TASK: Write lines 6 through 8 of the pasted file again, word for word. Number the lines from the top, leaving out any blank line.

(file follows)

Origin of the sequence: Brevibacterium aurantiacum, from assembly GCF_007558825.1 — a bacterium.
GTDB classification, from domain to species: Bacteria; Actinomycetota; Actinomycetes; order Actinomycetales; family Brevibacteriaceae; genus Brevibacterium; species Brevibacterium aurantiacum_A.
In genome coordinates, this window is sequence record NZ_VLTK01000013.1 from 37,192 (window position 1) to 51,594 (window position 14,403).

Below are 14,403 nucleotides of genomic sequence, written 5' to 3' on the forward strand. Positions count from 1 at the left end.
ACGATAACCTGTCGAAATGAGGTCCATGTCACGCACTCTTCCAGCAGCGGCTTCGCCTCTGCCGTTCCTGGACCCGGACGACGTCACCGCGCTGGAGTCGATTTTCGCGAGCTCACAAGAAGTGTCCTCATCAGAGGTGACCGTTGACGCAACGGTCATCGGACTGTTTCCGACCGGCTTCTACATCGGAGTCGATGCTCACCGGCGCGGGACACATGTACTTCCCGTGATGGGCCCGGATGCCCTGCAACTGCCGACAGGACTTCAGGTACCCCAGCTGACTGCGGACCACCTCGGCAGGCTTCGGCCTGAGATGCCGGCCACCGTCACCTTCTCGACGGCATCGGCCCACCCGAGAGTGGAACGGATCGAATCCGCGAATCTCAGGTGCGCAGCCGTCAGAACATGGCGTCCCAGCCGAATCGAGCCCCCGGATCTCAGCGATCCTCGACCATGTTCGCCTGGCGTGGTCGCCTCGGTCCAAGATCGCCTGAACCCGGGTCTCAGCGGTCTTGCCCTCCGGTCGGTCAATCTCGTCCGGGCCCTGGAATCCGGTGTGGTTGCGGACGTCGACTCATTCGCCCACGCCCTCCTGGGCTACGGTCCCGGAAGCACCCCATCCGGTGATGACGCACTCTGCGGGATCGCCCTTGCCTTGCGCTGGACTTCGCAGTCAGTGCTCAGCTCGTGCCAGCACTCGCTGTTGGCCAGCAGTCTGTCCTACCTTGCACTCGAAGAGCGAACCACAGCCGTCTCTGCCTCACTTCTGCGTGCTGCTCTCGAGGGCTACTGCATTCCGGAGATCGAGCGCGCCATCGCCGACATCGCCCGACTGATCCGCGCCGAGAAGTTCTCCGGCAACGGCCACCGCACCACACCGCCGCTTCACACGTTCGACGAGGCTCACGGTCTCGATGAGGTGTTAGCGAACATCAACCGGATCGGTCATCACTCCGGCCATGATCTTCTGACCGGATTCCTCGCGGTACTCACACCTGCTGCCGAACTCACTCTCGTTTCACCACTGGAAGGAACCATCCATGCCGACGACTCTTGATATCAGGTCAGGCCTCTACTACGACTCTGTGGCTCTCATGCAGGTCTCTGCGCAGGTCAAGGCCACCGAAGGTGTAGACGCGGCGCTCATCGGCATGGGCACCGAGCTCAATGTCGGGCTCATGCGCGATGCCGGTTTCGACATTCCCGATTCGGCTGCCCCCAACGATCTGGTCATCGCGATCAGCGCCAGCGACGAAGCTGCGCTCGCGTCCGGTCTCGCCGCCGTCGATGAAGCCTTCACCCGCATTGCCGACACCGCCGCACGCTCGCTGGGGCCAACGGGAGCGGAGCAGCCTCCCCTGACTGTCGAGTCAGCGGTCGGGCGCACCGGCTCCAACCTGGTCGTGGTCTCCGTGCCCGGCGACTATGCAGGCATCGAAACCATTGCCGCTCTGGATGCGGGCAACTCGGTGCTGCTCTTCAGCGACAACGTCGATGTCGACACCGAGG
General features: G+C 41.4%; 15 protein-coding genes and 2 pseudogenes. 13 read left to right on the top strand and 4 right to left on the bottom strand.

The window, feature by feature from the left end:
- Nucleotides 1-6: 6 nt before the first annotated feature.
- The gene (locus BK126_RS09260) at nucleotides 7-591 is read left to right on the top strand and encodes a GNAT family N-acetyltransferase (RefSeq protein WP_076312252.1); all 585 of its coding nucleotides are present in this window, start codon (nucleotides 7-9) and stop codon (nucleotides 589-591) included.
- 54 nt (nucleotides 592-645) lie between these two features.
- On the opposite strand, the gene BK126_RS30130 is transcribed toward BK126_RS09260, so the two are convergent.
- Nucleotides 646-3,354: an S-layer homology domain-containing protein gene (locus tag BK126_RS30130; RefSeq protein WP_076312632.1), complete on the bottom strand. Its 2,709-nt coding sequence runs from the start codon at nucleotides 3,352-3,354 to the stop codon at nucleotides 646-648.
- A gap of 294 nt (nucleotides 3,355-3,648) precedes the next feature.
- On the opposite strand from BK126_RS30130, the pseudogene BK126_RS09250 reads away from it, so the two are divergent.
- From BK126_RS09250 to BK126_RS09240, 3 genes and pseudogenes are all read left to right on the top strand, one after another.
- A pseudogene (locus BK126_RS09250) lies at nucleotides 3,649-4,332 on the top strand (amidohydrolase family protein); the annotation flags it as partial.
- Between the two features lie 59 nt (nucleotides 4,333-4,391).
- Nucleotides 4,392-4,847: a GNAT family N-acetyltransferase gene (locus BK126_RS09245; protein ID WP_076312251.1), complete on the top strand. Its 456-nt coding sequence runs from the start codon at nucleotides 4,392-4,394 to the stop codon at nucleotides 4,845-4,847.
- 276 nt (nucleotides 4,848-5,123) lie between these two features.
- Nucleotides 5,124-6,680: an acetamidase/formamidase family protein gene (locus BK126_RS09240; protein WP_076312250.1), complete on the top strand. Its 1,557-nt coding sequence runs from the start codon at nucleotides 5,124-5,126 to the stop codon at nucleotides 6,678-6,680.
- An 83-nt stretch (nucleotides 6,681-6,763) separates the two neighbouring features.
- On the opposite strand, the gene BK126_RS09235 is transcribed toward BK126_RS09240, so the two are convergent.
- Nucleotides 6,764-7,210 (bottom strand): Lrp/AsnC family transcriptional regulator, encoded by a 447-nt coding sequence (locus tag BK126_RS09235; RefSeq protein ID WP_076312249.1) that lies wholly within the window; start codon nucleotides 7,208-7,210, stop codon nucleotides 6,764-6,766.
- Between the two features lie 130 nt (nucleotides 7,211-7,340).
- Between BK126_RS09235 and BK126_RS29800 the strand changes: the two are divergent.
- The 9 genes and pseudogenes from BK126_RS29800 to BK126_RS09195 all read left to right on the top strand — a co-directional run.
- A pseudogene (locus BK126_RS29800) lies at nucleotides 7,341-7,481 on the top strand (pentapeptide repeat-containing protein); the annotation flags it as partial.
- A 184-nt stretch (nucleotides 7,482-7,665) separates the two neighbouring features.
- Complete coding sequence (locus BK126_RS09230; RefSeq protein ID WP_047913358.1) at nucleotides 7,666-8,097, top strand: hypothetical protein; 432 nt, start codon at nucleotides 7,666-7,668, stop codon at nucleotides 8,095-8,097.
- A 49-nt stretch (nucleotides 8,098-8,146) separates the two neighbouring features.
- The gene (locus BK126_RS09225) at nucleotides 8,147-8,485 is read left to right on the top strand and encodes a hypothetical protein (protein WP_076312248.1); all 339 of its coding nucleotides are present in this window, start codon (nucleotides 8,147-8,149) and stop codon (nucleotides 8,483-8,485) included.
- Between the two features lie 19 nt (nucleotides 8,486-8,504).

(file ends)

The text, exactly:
General features: G+C 41.4%; 15 protein-coding genes and 2 pseudogenes. 13 read left to right on the top strand and 4 right to left on the bottom strand.

The window, feature by feature from the left end:
- Nucleotides 1-6: 6 nt before the first annotated feature.